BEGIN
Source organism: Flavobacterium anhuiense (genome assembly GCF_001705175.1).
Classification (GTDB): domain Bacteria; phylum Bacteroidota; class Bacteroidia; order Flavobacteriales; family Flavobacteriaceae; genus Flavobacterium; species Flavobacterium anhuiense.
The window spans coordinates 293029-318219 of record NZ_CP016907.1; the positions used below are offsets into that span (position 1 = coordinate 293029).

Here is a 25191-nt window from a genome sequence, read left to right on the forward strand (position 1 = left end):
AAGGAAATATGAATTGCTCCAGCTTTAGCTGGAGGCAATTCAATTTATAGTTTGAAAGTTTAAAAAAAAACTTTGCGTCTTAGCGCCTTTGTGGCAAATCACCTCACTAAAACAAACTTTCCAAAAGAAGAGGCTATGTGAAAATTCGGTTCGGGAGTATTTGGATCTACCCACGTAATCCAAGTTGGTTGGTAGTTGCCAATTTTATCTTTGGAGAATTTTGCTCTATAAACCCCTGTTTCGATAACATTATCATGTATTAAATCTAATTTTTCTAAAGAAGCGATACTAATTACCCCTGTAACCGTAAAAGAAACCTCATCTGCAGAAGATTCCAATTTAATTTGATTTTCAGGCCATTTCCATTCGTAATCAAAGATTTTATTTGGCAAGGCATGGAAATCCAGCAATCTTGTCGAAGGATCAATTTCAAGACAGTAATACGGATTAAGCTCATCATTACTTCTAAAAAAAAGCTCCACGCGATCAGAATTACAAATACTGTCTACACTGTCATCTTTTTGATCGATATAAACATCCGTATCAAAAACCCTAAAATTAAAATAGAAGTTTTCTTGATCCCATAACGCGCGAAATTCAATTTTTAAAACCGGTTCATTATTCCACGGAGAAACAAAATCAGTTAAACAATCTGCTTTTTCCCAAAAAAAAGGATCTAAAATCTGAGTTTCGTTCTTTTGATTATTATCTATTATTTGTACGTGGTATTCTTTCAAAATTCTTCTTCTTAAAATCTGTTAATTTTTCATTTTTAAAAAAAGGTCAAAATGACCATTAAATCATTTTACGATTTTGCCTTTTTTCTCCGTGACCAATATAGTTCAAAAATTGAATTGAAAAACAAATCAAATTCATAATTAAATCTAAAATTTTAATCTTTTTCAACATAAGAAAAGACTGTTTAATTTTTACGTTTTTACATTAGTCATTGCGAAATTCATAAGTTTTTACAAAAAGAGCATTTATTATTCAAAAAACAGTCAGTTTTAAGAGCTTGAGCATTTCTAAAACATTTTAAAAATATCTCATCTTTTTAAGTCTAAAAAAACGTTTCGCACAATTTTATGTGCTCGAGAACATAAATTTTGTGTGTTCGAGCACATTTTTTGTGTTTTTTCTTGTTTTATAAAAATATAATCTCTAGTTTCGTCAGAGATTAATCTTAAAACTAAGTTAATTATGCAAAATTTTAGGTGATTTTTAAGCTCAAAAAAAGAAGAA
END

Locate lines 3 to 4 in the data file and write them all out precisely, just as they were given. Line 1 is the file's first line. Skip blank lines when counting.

The window spans coordinates 293029-318219 of record NZ_CP016907.1; the positions used below are offsets into that span (position 1 = coordinate 293029).

Here is a 25191-nt window from a genome sequence, read left to right on the forward strand (position 1 = left end):